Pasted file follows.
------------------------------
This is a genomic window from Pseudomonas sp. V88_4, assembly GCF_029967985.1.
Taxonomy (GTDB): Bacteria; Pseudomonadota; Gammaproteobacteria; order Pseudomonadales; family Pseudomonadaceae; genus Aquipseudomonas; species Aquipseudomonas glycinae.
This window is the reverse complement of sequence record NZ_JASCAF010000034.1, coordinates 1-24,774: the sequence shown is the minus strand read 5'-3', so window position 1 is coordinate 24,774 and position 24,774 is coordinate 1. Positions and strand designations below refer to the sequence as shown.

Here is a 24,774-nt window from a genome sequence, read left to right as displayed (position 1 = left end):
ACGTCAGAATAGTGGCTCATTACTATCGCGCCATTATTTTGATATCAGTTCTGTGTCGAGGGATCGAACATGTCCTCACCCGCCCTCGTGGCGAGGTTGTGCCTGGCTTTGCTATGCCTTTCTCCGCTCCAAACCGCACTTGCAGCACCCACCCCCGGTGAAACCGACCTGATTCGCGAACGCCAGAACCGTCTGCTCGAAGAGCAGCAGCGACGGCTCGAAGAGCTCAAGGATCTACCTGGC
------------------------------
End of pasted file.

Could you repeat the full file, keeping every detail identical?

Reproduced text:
This is a genomic window from Pseudomonas sp. V88_4, assembly GCF_029967985.1.
Taxonomy (GTDB): Bacteria; Pseudomonadota; Gammaproteobacteria; order Pseudomonadales; family Pseudomonadaceae; genus Aquipseudomonas; species Aquipseudomonas glycinae.
This window is the reverse complement of sequence record NZ_JASCAF010000034.1, coordinates 1-24,774: the sequence shown is the minus strand read 5'-3', so window position 1 is coordinate 24,774 and position 24,774 is coordinate 1. Positions and strand designations below refer to the sequence as shown.

Here is a 24,774-nt window from a genome sequence, read left to right as displayed (position 1 = left end):
ACGTCAGAATAGTGGCTCATTACTATCGCGCCATTATTTTGATATCAGTTCTGTGTCGAGGGATCGAACATGTCCTCACCCGCCCTCGTGGCGAGGTTGTGCCTGGCTTTGCTATGCCTTTCTCCGCTCCAAACCGCACTTGCAGCACCCACCCCCGGTGAAACCGACCTGATTCGCGAACGCCAGAACCGTCTGCTCGAAGAGCAGCAGCGACGGCTCGAAGAGCTCAAGGATCTACCTGGC